7 New Years Resolutions for prioritizing your mental health
According to statistics, every January 40% of Americans set goals and resolutions with hopes that this will finally be the year of change. Most resolutions include losing weight, saving or budgeting money, changing your diet or exercising more. What is missing from the list? Goals focused on prioritizing your mental health.
Here are seven achievable New Years Resolutions that will hopefully encourage you to put your mental health first in 2020. Remember any seemingly small positive changes are success and worth celebrating; and anytime you revert back to what you have done that is no longer considered failure – it is your norm, your baseline, what your brain does when it does what is easiest.
1. Let yourself feel without judgment.
You feel what you feel. You cannot control how you feel. Likely, you have tried to change how your feel without success. You have permission to feel any feeling that comes and you have permission to still choose your next decision.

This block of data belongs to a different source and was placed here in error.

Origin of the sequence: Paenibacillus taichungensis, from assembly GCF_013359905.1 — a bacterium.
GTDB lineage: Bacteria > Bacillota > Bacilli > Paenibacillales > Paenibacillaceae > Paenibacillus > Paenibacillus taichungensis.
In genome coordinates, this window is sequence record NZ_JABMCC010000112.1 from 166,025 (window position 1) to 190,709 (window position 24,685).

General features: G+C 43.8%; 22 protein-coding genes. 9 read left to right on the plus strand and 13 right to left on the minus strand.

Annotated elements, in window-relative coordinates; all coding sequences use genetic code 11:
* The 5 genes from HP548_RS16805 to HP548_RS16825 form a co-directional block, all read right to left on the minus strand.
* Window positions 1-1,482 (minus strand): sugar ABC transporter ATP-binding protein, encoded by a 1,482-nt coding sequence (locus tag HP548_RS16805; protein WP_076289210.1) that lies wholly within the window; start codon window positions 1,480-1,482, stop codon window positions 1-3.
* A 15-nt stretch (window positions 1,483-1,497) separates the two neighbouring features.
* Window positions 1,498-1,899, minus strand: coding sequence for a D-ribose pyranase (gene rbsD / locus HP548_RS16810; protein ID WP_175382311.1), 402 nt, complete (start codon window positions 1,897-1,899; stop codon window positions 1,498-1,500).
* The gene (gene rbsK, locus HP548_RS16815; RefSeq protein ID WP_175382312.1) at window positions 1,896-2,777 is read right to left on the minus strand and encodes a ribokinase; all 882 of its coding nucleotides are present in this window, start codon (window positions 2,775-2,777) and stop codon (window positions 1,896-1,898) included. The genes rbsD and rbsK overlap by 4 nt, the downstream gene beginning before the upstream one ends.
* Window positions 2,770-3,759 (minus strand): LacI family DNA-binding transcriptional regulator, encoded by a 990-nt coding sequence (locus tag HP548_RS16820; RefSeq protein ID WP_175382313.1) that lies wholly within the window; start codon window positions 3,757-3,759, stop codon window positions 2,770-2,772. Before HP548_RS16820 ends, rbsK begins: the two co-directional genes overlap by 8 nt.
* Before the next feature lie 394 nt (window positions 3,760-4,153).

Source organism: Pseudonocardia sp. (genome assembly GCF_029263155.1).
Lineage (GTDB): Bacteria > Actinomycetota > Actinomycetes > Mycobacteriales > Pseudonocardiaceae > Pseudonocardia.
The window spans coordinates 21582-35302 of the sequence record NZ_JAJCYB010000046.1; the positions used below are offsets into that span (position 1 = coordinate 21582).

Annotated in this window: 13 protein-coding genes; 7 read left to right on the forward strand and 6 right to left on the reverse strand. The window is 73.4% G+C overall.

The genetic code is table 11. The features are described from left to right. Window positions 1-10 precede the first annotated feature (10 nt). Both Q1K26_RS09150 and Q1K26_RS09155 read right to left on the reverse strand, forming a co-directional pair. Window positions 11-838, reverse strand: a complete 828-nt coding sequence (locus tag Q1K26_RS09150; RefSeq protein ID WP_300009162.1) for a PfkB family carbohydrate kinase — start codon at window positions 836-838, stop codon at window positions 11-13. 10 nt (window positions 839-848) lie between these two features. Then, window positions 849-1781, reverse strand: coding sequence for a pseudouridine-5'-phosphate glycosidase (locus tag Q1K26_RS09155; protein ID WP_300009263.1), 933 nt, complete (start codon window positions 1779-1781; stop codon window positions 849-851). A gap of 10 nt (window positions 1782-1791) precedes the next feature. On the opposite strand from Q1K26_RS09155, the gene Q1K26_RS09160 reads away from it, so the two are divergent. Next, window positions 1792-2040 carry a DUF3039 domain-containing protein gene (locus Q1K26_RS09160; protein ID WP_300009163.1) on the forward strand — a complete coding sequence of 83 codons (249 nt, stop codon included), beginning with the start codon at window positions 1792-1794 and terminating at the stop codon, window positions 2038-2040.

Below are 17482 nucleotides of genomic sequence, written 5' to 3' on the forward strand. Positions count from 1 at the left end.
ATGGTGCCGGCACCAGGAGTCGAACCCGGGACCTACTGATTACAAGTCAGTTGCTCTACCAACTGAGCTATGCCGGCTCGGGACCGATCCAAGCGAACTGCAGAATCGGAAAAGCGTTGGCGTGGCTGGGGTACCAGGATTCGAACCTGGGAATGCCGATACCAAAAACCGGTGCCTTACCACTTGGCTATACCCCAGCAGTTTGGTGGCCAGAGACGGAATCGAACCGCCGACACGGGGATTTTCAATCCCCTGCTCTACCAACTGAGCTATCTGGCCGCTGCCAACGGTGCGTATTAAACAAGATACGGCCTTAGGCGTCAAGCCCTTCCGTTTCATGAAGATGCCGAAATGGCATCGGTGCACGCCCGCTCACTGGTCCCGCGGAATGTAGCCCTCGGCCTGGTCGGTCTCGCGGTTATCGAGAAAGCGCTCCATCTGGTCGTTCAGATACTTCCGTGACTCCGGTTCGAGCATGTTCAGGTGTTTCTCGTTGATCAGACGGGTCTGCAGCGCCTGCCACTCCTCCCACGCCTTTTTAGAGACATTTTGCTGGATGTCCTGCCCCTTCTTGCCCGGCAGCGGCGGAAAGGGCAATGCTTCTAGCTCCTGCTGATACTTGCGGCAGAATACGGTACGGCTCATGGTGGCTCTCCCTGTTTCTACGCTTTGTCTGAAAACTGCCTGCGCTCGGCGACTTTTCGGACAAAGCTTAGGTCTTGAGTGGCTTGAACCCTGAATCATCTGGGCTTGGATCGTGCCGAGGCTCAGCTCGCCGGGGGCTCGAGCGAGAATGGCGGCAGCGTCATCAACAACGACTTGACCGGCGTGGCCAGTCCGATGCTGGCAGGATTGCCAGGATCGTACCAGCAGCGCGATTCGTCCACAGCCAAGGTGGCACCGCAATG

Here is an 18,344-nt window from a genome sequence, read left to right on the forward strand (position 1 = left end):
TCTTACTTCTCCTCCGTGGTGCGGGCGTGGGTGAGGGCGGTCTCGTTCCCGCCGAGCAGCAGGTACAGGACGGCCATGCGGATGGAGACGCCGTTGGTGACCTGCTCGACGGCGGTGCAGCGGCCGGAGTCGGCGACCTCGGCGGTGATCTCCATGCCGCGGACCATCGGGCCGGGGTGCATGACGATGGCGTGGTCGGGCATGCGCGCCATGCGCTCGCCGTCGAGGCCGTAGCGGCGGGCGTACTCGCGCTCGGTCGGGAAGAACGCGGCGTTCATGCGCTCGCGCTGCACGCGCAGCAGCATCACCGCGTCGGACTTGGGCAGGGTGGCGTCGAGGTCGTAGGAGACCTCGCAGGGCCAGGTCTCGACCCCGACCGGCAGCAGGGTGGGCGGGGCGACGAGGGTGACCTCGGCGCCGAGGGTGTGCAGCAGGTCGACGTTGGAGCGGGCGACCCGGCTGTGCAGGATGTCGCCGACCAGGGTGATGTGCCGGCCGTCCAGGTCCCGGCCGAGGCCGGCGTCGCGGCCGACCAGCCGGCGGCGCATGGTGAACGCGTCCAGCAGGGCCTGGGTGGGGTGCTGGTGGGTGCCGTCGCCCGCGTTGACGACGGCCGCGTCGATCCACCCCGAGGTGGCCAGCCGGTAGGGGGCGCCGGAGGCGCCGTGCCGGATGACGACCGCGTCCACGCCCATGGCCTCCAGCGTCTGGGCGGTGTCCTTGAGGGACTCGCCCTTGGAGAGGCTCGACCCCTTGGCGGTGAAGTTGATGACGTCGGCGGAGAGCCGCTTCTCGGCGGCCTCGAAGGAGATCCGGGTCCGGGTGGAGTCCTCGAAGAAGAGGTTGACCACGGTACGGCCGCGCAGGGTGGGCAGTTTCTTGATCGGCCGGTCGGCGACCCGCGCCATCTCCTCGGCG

2. Schedule yourself a mental health check up.
Just like physical health, mental health sometimes requires a medical professional. I recommend having monthly check-ins with a therapist.
3. Begin setting boundaries.
You will experience significant happiness when you define where you end and someone else begins. You are allowed to express your needs and not have your rights infringed upon by others.
4. Prioritize your sleep.
Sleep and mood are directly connected. Sleep deprivation can be a trigger for those with mental illness. If you have difficulty falling asleep and/or staying asleep, talk to your doctor about sleep medications or participating in a sleep study.
5. Evaluate your time on social media.
At the same time, evaluate your mood before, during, and after engaging in social media. Set the best limitations for yourself and reevaluate where it sits within your value system.
6. Take time for a hobby.
Hobbies can be a great outlet for energy release and activate the parasympathetic nervous system, which is the opposite of our body’s stress response. Hobbies may also connect you with others therefore boosting your social support system.
7. Accept your body.
Consciously change the language you use to focus more on health instead of weight and beauty. Fight the instinct to compare yourself to others. Reconnect with your body by accepting every part without adding a shame narrative, which may cause you to feel unworthy and undesirable.
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